the only evidence that exists at all. But the life of an earthwork takes 
place outside the frame, in the landscape, for all to see, part of the 
common vocabulary of American landforms. 

Some of the most monumental “earthworks” are still under construction (and therefore 
have not yet begun to decay), such as Star Axis, a sculpture/observatory carved into a 
hillside in New Mexico, which was started in the 1970’s by Charles Ross. Also in this 
category are Roden Crater, James Turrell’s piece in Arizona, and Complex City, Michael 
Heizer’s mile-long sculpture in Nevada. 

Of the countless fixed, outdoor sculptures done for campuses, office parks, public parks 
and private collections, many have elements of an “earthwork,” but ultimately depend 
too much on concrete or other non-native construction materials to fully be defined as 
such. Examples include Beverly Pepper’s 1974 piece Amphisculpture, at AT&T’s 
national control center in New Jersey (pictured); Nancy Holt’s 1976 Utah piece Sun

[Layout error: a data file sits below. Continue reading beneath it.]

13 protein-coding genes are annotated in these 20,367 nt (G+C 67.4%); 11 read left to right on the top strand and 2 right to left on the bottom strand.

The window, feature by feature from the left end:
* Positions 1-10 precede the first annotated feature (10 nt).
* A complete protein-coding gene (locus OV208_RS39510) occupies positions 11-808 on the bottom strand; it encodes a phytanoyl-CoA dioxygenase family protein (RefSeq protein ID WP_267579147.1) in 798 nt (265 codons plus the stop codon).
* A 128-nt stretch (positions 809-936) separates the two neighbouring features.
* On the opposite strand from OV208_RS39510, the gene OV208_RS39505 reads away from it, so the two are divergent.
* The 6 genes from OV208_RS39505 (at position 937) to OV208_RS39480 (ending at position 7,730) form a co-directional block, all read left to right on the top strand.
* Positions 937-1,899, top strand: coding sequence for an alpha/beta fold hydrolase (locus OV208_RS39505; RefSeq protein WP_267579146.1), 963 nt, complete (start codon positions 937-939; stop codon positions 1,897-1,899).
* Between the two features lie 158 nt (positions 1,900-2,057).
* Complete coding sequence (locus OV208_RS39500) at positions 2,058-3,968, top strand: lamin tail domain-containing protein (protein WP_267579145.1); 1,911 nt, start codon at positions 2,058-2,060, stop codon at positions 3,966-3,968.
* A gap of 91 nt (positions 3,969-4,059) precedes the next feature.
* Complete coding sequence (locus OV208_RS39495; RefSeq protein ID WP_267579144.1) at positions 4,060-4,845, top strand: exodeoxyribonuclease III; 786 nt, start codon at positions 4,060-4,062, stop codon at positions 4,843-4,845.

Tunnels, and Walter De Maria’s Lightning Field. These fall more squarely in the “land 
art” category. 

Many earthworks in the country were examined for this exhibit, 
but are not shown here because they are maintained (for the time 
being), held in stasis by vigilant grounds keepers who keep the 
entropic forces at bay. Pictured above is one such case, Herbert 
Bayer’s Earth Mound , located at the Aspen Institute in Colorado. 
This piece was done in 1955, predating the pioneering earthworks 
of Michael Heizer by a dozen years. Herbert Bayer has made other 
earthworks which are also well-maintained, such as Mill Creek 
Canyon Park , in Washington State, which is near the similarly 
well-tended Johnson Gravel Pit piece by Robert Morris. Other 
earthworks which are well-maintained include Maya Lin’s Wave 
Field , in a courtyard at the University of Michigan, and Richard 
Fleischner’s Sod Maze , on the lawn of a mansion in Newport, 
Rhode Island. These pieces are suspended in an uneroded state 
and, like the earthworks still under construction, we will have to 
return to them, at least in the context of this exhibit, after they 
have been released into the outside world . 


Terminology and definitions of this genre vary, but 
generally an earthwork is considered to be a sculp¬ 
ture made outdoors, integrating existing elements of 
the site into the form of the sculpture. However, 
unlike the broader category of “land art” or “earth 
art,” which includes outdoor art that may be tran- 
sient, temporary, or conceptual, earthworks tend to